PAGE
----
Ray Bradbury, who’s always rejected ebooks, is finally giving in and allowing the digital release of his classic Fahrenheit 451 :
At age 91, Ray Bradbury is making peace with the future he helped predict.
The science fiction/fantasy author and long-time enemy of the e-book has finally allowed his dystopian classic ‘Fahrenheit 451’ to be published in digital format.
First published in 1953, ‘Fahrenheit 451’ has sold more than 10 million copies and has been translated into 33 languages.
It imagined a world in which the appetite for new and faster media leads to a decline in reading, and books are banned and burned.
Author J. K. Rowling was also against releasing her Harry Potter series as ebooks, but has since relented, though the release date has been delayed.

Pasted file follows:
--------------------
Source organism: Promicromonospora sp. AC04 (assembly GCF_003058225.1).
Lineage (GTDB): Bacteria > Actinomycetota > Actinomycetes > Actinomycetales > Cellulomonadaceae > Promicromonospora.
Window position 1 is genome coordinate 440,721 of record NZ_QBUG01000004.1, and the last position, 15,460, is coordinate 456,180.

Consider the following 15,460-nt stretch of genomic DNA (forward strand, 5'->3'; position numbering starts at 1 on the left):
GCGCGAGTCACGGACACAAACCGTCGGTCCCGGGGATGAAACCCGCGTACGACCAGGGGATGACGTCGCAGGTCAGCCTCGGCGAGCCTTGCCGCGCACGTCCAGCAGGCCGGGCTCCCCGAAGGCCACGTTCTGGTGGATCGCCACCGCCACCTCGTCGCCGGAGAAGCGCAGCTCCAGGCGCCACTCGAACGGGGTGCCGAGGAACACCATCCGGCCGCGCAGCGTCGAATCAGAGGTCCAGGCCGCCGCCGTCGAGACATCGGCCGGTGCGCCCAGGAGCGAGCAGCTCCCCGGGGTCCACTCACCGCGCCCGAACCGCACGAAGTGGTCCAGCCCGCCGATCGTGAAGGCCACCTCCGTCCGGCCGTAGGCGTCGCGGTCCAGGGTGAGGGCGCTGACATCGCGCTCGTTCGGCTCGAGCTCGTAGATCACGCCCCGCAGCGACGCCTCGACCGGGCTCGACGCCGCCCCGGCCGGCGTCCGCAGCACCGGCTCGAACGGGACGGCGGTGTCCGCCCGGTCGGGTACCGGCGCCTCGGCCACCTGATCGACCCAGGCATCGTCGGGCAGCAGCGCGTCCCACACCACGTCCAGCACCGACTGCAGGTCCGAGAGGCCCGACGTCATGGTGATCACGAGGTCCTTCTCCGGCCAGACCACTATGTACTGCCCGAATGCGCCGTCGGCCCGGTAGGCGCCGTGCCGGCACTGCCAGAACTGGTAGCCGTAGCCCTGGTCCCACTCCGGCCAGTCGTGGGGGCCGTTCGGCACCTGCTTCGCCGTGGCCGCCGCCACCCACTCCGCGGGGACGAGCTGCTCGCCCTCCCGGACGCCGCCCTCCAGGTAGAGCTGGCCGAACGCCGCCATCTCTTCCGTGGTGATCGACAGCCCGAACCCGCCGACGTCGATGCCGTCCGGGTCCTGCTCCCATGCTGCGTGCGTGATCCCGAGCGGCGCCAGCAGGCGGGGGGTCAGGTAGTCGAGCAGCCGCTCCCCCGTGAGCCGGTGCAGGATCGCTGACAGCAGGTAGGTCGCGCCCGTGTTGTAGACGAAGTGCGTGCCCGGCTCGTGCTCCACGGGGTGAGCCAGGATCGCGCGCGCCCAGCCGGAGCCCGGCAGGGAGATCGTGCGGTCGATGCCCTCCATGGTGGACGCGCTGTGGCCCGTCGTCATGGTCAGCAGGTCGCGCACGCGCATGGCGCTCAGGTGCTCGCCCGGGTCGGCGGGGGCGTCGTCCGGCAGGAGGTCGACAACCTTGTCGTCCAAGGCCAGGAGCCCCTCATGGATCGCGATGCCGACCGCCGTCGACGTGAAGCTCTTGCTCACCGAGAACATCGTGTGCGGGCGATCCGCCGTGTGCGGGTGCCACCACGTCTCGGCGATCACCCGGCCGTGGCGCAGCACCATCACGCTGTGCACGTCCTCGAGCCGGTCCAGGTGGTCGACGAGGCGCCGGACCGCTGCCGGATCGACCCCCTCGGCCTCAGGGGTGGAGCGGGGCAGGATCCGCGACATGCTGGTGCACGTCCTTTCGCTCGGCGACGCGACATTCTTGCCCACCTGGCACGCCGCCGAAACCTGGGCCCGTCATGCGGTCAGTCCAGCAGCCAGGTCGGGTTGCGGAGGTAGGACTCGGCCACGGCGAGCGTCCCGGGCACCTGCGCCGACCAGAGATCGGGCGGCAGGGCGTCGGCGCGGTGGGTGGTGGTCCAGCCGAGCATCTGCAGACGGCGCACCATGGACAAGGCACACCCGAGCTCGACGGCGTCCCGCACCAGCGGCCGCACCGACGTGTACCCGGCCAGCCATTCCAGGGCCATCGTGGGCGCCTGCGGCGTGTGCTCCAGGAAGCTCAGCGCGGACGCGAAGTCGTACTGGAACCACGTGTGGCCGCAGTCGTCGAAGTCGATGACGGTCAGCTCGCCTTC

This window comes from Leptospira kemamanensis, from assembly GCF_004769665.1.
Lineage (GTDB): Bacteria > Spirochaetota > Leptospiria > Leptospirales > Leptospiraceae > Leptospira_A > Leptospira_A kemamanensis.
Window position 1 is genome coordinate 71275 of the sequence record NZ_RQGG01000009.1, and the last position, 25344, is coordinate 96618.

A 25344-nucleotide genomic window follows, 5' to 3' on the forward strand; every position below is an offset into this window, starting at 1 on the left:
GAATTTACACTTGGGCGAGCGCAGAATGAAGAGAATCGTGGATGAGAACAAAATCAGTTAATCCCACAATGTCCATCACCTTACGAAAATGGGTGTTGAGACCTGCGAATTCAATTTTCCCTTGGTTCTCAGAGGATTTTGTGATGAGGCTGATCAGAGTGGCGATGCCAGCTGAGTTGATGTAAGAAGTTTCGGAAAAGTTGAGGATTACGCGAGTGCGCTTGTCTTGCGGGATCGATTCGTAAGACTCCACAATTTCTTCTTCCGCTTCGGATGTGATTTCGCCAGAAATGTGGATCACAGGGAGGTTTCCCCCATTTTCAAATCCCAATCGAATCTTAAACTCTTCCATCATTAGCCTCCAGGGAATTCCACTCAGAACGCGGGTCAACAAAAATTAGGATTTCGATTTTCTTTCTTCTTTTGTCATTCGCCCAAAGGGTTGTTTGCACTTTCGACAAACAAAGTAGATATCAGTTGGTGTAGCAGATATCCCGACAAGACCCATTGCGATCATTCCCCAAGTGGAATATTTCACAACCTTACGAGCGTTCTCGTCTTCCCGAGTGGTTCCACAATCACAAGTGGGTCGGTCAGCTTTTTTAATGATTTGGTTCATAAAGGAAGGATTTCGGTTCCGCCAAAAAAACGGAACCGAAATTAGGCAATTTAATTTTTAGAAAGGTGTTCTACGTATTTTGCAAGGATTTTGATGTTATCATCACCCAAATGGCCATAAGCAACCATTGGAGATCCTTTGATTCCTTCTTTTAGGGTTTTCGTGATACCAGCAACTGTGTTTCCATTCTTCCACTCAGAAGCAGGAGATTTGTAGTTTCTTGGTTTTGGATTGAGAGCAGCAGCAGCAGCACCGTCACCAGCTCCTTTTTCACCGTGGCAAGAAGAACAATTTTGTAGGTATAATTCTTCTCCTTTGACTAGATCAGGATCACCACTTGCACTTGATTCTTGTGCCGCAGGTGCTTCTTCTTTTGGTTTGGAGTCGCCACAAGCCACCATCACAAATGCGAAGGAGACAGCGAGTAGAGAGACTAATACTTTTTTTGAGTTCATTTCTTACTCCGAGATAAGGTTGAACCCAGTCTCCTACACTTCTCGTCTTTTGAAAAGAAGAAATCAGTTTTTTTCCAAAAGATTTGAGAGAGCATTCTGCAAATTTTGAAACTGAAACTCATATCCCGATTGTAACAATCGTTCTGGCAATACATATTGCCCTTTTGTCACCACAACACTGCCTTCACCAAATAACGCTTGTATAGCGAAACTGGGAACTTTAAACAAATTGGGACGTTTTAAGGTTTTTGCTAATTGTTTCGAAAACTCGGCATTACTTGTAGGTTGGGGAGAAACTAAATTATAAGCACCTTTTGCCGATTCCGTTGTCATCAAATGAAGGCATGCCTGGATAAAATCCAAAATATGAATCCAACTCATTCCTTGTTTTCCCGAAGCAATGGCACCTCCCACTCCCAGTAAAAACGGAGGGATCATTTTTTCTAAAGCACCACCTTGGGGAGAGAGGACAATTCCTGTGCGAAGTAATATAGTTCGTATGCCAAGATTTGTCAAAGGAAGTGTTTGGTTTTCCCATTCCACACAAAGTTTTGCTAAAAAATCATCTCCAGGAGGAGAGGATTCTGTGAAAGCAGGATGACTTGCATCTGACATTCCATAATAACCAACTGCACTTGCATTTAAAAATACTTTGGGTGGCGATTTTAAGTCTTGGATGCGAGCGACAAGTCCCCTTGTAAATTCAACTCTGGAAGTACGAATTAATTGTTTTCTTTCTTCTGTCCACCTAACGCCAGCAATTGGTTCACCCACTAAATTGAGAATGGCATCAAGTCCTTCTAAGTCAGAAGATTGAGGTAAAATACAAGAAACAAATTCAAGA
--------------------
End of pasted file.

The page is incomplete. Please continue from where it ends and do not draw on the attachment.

As a big ebook fan, I’m glad to see more authors jump on the bandwagon, albeit a bit reluctantly. I don’t believe ebooks mean the death of reading at all. For me, it’s made life easier, in that I can now carry with me a large selection of books on my ereader. The portability aspect, as well as the space savings — I was getting crowded out of my house — make ebooks my format of choice for reading.